UK cops’ sharing of data with the Home Office will be probed by oversight bodies following a super-complaint from civil rights groups, it was confirmed today.
At the heart of the issue is the way that victims’ and witnesses’ data collected by the police are shared with central government immigration teams.
Liberty and Southall Black Sisters last year lodged a super-complaint against the “systemic and potentially unlawful” practices, which allowed criminals to “weaponise” their victims” immigration status.
An investigation by the rights groups found that victims and witnesses were “frequently reported to immigration enforcement after reporting very serious crimes to the police”.
This, Liberty said, risked deterring people – even those who do not have uncertain immigration statuses – from reporting crime, especially as the victims or witnesses “can be coerced into not reporting” crimes.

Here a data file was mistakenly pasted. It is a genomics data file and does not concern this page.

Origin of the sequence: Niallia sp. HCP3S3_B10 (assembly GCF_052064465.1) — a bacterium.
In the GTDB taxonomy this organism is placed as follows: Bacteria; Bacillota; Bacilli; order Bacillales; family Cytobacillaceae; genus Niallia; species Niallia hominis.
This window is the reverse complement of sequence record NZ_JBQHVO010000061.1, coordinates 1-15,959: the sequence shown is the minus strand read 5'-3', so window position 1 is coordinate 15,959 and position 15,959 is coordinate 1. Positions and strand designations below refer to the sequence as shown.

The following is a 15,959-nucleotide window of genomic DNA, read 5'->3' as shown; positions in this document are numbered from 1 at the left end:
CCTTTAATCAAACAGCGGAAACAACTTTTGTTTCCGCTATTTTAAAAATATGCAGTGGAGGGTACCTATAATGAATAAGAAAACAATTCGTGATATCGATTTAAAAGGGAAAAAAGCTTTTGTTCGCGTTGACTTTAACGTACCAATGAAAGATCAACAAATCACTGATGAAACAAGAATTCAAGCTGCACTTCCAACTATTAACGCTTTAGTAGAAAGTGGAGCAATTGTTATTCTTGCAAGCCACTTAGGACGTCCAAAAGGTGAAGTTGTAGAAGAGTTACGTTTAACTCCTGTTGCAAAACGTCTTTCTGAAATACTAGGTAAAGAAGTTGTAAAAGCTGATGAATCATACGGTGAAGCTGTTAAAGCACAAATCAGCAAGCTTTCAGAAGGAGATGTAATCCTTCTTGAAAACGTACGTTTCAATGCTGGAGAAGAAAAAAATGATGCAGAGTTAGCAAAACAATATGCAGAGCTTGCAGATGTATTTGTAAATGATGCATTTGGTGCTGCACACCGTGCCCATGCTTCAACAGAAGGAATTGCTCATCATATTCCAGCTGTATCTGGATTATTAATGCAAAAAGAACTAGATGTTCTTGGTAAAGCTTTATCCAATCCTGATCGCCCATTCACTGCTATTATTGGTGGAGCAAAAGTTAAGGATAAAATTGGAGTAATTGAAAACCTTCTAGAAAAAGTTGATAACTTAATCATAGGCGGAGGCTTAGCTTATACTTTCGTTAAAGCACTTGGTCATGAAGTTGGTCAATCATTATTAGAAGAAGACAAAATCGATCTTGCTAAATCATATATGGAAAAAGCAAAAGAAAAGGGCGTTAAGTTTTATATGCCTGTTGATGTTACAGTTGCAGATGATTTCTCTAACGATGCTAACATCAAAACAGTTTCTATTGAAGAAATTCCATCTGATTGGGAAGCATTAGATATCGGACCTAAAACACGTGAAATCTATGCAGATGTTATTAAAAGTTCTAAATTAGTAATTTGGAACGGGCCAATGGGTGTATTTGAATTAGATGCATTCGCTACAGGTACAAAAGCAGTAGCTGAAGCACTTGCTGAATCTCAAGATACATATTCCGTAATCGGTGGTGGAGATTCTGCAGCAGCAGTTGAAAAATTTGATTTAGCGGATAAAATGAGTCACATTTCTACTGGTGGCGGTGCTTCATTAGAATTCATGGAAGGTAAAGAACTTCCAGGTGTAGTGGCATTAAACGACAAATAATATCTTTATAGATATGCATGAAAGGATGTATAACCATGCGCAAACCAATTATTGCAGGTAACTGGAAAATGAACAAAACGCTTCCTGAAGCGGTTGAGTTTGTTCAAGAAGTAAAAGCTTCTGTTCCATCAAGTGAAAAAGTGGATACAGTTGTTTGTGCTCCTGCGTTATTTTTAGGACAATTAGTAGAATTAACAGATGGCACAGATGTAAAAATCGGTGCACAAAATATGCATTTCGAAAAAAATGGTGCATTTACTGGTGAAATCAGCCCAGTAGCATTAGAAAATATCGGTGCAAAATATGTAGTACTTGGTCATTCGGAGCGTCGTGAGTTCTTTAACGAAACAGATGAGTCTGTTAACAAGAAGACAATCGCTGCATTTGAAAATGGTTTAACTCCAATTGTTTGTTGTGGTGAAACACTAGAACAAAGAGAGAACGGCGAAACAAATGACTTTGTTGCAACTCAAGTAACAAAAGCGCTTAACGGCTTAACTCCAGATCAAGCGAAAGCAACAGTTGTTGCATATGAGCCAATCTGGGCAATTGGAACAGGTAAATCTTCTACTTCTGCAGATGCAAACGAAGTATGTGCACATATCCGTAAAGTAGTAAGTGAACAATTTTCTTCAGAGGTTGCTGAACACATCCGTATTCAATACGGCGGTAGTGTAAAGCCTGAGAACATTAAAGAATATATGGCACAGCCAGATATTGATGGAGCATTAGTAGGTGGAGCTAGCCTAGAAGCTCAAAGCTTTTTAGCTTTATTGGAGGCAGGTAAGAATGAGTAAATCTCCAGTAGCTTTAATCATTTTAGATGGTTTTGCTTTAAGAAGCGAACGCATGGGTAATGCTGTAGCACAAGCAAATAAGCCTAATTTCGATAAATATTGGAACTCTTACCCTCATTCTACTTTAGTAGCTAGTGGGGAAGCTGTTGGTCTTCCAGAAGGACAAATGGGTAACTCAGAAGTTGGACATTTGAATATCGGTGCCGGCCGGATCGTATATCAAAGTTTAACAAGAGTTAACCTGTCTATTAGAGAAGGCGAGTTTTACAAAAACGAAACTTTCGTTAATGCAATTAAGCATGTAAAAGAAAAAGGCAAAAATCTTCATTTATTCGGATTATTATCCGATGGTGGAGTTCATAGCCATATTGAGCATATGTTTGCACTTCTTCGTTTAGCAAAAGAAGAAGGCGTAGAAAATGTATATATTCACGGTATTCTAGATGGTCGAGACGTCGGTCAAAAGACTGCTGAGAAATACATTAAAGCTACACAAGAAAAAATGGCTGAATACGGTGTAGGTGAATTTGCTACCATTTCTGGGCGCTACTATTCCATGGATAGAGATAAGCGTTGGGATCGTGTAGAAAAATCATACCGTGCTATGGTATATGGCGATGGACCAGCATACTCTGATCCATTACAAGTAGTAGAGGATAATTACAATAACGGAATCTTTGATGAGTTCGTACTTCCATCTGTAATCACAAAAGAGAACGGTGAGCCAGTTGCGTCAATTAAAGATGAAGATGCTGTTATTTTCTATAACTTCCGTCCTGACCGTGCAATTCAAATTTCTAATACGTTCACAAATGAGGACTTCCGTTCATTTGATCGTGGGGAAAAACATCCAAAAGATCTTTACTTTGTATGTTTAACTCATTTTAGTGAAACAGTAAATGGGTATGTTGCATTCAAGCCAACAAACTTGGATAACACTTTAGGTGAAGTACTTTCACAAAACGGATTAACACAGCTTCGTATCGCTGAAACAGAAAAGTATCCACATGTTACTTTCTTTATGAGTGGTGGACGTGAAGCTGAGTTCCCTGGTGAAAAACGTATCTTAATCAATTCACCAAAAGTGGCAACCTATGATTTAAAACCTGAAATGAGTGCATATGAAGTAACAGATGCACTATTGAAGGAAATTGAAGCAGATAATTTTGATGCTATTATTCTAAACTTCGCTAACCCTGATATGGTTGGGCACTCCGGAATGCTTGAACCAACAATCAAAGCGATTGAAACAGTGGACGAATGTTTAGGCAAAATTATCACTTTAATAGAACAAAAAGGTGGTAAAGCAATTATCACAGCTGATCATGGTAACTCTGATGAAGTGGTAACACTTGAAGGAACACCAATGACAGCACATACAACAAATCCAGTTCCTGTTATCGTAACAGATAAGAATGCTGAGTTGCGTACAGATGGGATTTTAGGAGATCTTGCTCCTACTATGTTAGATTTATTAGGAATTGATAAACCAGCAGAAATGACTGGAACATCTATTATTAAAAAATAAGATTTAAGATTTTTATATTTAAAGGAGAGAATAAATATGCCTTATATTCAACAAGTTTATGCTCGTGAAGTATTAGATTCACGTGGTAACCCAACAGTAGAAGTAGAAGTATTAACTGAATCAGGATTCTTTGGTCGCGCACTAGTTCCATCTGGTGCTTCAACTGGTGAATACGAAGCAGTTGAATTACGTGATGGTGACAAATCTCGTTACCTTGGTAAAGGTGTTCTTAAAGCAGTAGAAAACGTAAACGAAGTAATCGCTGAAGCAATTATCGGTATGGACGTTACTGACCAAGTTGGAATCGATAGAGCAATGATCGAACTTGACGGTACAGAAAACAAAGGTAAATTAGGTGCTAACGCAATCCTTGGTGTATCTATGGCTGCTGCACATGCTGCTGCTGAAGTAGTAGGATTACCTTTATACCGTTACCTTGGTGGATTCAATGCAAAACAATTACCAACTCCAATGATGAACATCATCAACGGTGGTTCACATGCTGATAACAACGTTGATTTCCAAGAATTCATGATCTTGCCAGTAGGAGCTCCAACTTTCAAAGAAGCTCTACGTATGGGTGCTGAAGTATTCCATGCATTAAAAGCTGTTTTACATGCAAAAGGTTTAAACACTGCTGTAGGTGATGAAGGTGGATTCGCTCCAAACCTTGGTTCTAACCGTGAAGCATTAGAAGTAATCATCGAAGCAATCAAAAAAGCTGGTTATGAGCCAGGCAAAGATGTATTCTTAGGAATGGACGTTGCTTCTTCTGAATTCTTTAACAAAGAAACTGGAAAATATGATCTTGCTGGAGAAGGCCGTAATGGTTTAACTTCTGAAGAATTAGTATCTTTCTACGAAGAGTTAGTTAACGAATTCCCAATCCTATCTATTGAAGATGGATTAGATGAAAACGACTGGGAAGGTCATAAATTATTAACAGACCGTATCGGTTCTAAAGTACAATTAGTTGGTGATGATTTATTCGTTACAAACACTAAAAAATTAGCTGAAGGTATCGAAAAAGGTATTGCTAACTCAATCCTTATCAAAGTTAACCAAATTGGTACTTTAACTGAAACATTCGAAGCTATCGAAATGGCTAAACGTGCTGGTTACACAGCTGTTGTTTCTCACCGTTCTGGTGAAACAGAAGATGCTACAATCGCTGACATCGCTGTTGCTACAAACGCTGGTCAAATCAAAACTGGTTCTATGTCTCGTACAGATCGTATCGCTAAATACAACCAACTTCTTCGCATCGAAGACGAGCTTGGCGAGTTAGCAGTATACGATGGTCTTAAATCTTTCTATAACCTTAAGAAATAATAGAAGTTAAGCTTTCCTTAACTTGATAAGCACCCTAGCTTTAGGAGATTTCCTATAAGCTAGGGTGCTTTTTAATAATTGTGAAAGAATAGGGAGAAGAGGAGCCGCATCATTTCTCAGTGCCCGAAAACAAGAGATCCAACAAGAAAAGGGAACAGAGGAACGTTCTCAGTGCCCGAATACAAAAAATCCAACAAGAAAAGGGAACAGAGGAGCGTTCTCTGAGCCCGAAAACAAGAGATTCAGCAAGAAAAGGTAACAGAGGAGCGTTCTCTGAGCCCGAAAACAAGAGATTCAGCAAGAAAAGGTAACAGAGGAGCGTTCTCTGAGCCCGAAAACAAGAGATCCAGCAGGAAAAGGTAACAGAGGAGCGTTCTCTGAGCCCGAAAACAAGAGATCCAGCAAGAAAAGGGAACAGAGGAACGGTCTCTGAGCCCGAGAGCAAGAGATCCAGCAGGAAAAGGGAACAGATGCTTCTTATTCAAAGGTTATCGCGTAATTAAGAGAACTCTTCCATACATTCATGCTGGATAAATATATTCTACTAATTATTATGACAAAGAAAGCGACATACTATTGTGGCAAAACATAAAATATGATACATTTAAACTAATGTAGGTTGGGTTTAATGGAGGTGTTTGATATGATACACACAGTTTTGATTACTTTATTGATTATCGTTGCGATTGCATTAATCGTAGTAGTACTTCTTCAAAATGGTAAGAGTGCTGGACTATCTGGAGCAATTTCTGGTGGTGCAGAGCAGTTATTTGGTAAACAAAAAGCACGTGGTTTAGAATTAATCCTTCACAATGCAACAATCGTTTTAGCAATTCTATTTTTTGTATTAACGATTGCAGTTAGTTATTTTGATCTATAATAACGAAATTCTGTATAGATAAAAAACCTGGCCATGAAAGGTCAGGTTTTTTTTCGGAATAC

“The only acceptable solution is the formal creation of a ‘firewall’ – a cast-iron promise that personal information collected about victims and witnesses by public services like the police will not be shared with the Home Office for immigration enforcement purposes.”
Liberty proposed this “firewall” idea in its December report into public sector data sharing, arguing that this was the only way to mitigate against the negative impacts of the government’s hostile-environment policies.
The group has repeatedly emphasised these impacts go beyond undocumented migrants, but also affect migrants with regular status “who live in a climate of uncertainty and fear” as well as frontline workers in affected professions.
This was exemplified in last year’s battle to scrap a deal that saw non-clinical patient records shared with the Home Office as GPs voiced concerns it would break the doctor-patient confidentiality and could stop migrants seeking medical treatment